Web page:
In developing consistency in mindfulness of the mind we start to see how mental formations are not so solid and that the typical range of mental formations we indulge in act as supports for a solid sense of self. In loosening the grip on these mental formations we start to see how helpful formations are also constructs and can be created if we so wish. It might be useful to consider helpful as that which reduces suffering. To respond to suffering whether personal or otherwise obviously becomes easier when we have developed the habit of holding on less tightly to the content of our experience.

Thursday, 22 March 2012

Let’s talk about sex...Buddhism Meet Shamanism (pt.5/1)

 ‘At Gotama’s enlightenment the earth shook like a woman in the throes of bliss; an all embracing cosmic orgasm that transformed human consciousness.’

Sex, sexuality, pleasure, and more. Sexuality is one of the most loaded, corrupted and confused areas of human experience. Sex is co-opted along with violence as the most effective vehicle for stimulating impulsive, mindless attraction and consumption of products and services that we may or may not need. Because of this subversion our ideas about sex and sexuality, and actual sexual experiences, are often invaded and polluted by external voices, messages and ideals, and fantasies abound in popular imagery defining, without our consent, what is attractive and unattractive, and  how we should or shouldn’t express ourselves sexually. What's more, organised religion continues to fight for the right to enter our bedrooms and preach to us about what constitutes sin and sexual misbehaviour in spite of its own history of sexual abuse and misconduct. The proliferation of news stories detailing the misdeeds of rapists, paedophiles and adulterers, and the umpteenth scandal of a teenage pregnancy come at us from our TV screens and from the front page of the local newspaper. The internet provides pretty much anyone with endless sexual images of all kinds imaginable with the vast majority featuring women with fake names, blown up breasts and lips, and invisible men who come on cue. If mine and previous generations had issues, it’s hard to imagine how the younger internet generation will emerge in an age in which recent figures have already made clear how screen obsessed, narcissistic and isolated young teenagers are.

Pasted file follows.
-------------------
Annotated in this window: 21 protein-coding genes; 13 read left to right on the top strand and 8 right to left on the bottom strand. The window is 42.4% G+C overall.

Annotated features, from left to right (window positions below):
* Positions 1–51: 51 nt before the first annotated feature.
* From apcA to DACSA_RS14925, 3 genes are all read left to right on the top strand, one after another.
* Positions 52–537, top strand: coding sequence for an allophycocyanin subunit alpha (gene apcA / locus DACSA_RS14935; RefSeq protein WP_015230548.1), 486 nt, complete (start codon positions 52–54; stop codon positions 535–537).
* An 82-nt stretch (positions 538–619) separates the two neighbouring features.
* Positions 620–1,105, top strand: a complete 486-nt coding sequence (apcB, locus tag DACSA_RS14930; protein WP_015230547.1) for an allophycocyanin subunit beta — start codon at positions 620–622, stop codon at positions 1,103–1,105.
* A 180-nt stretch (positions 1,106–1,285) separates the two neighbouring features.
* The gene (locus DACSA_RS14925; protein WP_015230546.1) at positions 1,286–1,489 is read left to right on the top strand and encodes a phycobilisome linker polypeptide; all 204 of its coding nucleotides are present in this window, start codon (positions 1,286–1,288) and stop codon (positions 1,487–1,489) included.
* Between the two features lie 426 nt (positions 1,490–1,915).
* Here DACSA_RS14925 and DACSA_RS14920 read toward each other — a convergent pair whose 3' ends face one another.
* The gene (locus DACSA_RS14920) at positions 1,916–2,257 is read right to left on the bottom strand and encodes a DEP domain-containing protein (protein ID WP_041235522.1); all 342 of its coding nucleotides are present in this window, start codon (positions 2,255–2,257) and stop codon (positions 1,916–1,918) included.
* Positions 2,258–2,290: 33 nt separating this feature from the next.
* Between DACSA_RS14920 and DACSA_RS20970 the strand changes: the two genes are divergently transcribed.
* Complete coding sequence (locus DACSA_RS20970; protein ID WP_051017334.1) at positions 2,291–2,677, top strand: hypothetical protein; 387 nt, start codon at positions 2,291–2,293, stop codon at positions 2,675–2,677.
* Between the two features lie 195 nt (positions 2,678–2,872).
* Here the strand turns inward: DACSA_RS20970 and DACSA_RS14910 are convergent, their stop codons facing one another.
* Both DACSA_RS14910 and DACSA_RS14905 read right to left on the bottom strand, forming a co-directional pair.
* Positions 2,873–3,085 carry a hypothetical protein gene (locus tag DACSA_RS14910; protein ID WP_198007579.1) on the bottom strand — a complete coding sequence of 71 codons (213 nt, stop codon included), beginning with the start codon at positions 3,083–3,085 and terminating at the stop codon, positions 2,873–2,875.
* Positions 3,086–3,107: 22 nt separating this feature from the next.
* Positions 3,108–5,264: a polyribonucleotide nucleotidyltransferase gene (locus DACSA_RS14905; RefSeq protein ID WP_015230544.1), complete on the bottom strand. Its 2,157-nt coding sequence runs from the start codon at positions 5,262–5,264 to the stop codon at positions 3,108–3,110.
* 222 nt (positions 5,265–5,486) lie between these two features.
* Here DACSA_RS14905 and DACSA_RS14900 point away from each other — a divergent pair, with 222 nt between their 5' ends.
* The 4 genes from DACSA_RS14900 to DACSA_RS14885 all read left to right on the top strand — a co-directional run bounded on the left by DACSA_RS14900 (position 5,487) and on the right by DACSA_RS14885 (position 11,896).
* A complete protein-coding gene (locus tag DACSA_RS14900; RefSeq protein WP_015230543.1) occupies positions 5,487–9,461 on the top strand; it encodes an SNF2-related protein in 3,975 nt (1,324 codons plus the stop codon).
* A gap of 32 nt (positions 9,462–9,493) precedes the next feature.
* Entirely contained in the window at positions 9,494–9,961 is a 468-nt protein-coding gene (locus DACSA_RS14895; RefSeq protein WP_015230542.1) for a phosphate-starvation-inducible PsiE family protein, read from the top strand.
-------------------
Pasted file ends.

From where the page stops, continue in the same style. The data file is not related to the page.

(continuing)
‘Turn away from the enslaving pleasures of the senses. Sex is a raging fire that scorches and burns. Sex is karmically unwholesome’ (Some old Buddhist nonsense)

Sexuality has been incorporated into a wide range of religious forms and spiritual practices. It has been suppressed much more often though by each of the world’s religions and this includes Buddhism. It is not difficult to find material that lays out  clearly the lengths that organised religion has gone to in order to suppress sexual instincts and dictate what counts as acceptable sexual behaviour. Considering how backwards the majority of the world's countries are and how heavily influenced they  continue to be by religion, the issue of sexuality remains highly problematic, highly confused and highly polluted with exceedingly distorted images of what sex is and what it means to be a sexual man or a sexual woman.